xml:space="preserve">
xml:space="preserve">
Advertisement
Advertisement

Our View: Without enforcement, it’s unrealistic to expect all to follow executive order on wearing masks l COMMENTARY

How many motorists would remain at the speed limit knowing they had no chance of getting a ticket even if they far exceeded the posted speed? The answer is somewhere between significantly more than zero and far too many. Without enforcement, a percentage of people simply won’t abide by rules or laws.

Why, then, is anyone surprised to find customers and even employees inside businesses not wearing masks — even with COVID-19 cases spiking across the country, even with the medical consensus that facial coverings mitigate the spread, even with an executive order requiring them to be worn by all customers and workers in retail establishments — given that Carroll County is not enforcing their use?

Advertisement

County Commissioner Dennis Frazier, R-District 3, spoke for many during Thursday’s Board of Commissioners meeting when he said: “I am, frankly, tired of walking in stores and seeing people without masks. ... We should be out of this part of the pandemic by now and we’re not because people don’t do what they need to do.”

True. But people have a tendency to ignore rules or laws if there is no penalty for not following them and no one in Carroll County, apparently, has any reason to fear legal or financial consequences for not doing “what they need to do.”

Advertisement

Col. Larry Suther told us last week that the Carroll County Sheriff’s Office encourages mask wearing, but hadn’t issued any citations for failure to do so. A Maryland State Police spokesman said essentially the same thing.

Andrea Hanley, a spokesperson with the Bureau of Environmental Health at the Carroll County Health Department, told us that failure to mask up is not an issue for the police. “They are not the ones getting complaints about masks. We’re the ones doing the investigations,” she said. “If we have a problem during the investigation, we will follow up with the police, and that doesn’t happen very often.”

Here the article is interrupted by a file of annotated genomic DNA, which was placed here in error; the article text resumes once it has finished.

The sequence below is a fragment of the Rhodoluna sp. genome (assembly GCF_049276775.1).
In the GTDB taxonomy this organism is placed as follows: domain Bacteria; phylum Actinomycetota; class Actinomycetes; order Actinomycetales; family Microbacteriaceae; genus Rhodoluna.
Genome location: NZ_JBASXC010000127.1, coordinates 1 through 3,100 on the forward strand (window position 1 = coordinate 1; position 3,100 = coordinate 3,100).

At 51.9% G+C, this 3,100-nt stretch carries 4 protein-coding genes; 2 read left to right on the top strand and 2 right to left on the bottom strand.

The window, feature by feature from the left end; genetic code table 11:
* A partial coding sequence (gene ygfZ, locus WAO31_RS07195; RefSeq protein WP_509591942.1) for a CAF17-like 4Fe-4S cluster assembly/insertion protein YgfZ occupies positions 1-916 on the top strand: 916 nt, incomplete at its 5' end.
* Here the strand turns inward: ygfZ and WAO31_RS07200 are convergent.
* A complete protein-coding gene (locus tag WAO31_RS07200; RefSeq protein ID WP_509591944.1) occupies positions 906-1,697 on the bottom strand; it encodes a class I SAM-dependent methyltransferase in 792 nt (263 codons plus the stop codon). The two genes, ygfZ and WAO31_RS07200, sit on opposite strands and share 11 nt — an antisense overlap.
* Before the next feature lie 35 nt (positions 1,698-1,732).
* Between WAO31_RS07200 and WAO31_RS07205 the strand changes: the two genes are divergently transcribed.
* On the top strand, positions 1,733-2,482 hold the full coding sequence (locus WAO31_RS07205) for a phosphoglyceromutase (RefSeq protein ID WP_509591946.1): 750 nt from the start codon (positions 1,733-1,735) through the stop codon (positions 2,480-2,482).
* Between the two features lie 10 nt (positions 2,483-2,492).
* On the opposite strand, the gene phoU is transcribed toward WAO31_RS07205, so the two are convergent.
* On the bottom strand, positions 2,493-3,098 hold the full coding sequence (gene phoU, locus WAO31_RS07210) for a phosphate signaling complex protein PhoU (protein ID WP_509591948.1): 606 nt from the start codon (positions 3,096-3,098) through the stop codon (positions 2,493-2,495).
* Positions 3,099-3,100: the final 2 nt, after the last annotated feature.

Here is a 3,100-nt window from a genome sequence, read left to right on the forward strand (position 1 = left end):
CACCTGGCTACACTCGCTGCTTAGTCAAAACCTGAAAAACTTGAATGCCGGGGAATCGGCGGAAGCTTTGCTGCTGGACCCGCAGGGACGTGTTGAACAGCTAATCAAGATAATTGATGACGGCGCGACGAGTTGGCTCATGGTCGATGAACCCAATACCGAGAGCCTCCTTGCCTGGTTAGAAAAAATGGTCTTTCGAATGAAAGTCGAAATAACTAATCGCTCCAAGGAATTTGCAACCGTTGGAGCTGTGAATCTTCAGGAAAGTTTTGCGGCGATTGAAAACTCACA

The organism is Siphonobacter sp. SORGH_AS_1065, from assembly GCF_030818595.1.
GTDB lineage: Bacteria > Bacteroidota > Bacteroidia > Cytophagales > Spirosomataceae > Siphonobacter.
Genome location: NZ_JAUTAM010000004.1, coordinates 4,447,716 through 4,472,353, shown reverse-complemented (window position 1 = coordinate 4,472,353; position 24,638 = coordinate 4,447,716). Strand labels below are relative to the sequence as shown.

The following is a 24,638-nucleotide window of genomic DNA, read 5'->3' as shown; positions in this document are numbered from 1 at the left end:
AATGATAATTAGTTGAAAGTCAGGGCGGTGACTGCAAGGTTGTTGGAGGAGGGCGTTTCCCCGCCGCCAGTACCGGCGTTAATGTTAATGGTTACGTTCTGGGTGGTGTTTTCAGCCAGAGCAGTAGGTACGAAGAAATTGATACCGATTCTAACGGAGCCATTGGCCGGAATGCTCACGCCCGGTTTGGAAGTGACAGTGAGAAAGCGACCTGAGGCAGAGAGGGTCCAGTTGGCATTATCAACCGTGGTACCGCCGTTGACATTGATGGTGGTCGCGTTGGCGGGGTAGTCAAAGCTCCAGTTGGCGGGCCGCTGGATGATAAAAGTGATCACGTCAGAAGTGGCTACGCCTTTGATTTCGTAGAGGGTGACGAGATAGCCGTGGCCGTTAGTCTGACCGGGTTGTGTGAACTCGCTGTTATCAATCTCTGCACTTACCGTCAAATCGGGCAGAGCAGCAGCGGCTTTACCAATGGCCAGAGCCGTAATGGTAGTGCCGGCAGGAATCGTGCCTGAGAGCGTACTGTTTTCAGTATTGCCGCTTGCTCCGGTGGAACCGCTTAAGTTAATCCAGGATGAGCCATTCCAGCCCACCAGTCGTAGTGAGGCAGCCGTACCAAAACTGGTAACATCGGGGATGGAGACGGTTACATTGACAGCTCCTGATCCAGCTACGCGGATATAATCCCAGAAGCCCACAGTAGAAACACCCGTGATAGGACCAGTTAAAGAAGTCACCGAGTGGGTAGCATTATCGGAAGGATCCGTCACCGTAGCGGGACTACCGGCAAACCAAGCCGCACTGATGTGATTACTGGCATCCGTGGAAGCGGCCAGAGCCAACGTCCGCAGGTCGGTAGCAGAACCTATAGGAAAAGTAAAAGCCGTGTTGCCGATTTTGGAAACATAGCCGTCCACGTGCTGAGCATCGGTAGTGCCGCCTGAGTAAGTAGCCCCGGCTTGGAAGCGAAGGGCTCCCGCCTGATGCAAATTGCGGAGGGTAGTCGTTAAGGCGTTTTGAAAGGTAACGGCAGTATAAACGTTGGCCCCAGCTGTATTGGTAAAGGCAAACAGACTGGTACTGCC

Police have gotten involved with businesses failing to comply with the executive order. Customers are generally dealt with by store managers, or not at all. Regardless, Hanley told us last week that she wasn’t aware of any instance in which an individual or business had been fined or charged.

That’s unlikely to change. While the county commissioners generally expressed interest in promoting mask wearing Thursday,there was no eagerness to police it.

Commissioner Eric Bouchat, R-District 4, said he believes businesses should set their own mask policies. “This is America. We have freedoms and liberties,” he said.

We do. With limits, often designed to protect others.

Bouchat said he didn’t think mask wearing saves the lives of those in nursing homes. We won’t argue that point. Tragically, there have been 118 coronavirus-related deaths at congregate living facilities in Carroll County.

But “community” cases have far outpaced elder care facility cases over the past 10 days in Carroll County. And, nationally, younger people are contracting the virus at a far higher rate since businesses began reopening.

The efficacy of wearing masks is no longer in debate. One study, published online in Health Affairs, a peer-reviewed health care journal, examined the number of daily COVID-19 cases by county in 15 states and Washington, D.C. between March 31 and May 22, and how the number of cases relate to mandated mask wearing policies. In places where masks were required in public, the daily number of cases declined by 0.9% in the first five days and then by 2% after 21+ days. Between 230,000 and 450,000 cases were possibly averted during that time frame due to these mandates, estimates in the study suggest.

Would an anecdote be more persuasive than science? Remember the two hair stylists in Missouri who had close contact with 140 clients while sick with COVID-19? It made national news. Everyone wore a mask and none of the clients tested positive.

“The majority of people, they want to do what’s right,” Hanley told us.

That is true. But there’s a minority of people, a potentially dangerous minority, that needs more than just encouragement to do what’s right.

Recommended on Baltimore Sun

Advertisement
Advertisement